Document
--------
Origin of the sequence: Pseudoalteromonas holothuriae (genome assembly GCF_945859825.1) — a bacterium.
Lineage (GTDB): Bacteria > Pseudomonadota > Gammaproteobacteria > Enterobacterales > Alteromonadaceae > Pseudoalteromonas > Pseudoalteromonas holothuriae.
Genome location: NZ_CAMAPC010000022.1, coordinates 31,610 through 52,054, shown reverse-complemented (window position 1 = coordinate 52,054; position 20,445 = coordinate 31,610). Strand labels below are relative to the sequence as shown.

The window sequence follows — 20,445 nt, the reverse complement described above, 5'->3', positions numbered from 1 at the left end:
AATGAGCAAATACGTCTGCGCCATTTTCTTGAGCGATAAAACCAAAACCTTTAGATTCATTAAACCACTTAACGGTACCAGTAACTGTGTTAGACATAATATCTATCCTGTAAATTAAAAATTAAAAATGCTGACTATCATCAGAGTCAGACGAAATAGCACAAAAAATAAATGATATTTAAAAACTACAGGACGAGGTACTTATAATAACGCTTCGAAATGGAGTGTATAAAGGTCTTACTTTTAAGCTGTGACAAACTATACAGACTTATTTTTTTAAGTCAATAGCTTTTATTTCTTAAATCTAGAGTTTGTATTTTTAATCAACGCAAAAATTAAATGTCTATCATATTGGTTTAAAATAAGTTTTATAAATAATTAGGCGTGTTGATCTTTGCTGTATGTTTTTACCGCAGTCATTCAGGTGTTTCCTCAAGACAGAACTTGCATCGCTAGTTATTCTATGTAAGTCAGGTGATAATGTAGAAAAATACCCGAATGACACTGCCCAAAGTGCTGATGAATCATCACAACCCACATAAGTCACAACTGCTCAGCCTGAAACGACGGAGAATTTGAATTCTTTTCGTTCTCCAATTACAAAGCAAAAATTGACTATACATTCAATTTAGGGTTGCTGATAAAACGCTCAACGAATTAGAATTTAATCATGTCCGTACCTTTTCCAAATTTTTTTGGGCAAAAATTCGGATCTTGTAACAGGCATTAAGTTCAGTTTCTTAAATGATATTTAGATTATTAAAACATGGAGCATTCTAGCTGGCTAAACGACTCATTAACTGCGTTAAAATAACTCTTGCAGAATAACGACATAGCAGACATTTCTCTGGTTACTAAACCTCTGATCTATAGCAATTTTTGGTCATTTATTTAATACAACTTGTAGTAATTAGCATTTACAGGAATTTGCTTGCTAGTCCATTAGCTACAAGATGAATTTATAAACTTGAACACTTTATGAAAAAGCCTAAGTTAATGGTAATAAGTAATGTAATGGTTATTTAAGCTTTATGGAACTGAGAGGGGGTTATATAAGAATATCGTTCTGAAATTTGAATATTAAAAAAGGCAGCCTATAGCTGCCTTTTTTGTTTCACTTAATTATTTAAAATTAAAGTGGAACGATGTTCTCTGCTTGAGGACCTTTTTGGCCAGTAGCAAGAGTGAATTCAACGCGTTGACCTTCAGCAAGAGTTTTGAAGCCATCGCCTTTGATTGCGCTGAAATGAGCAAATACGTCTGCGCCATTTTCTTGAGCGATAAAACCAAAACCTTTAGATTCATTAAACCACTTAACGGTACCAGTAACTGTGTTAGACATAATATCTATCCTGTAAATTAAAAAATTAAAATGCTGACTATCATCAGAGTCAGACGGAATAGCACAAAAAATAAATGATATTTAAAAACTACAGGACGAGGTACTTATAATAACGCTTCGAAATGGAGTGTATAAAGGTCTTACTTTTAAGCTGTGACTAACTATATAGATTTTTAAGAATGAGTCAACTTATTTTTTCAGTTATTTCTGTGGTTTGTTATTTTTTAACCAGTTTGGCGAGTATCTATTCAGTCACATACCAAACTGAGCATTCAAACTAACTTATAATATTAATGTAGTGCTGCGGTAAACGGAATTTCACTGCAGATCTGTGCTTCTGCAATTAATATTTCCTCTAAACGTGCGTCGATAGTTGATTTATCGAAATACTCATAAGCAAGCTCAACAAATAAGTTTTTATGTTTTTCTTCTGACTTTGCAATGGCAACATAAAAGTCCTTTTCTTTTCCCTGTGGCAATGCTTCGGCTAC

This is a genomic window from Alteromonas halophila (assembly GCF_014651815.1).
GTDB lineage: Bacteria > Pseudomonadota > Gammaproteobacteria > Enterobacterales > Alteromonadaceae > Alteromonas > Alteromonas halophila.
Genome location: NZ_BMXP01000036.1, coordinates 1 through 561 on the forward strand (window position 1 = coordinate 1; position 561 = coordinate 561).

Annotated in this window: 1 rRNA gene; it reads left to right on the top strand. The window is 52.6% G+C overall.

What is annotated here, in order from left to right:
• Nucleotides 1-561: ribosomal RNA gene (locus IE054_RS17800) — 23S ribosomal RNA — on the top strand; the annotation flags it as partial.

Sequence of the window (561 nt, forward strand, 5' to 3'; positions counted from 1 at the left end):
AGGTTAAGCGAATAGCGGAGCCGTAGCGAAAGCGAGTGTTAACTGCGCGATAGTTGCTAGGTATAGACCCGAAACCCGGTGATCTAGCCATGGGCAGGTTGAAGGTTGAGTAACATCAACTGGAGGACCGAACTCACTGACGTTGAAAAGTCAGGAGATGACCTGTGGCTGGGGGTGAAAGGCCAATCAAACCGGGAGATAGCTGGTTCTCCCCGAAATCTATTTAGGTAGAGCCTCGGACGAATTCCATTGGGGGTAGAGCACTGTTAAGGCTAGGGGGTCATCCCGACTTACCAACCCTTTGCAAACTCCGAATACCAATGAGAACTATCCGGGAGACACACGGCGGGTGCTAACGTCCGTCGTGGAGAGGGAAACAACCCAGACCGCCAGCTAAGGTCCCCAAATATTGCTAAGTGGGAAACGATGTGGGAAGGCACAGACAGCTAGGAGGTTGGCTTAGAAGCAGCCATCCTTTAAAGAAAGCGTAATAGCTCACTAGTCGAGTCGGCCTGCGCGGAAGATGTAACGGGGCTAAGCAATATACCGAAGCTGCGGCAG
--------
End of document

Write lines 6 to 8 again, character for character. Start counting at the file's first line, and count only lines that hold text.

This is a genomic window from Alteromonas halophila (assembly GCF_014651815.1).
GTDB lineage: Bacteria > Pseudomonadota > Gammaproteobacteria > Enterobacterales > Alteromonadaceae > Alteromonas > Alteromonas halophila.
Genome location: NZ_BMXP01000036.1, coordinates 1 through 561 on the forward strand (window position 1 = coordinate 1; position 561 = coordinate 561).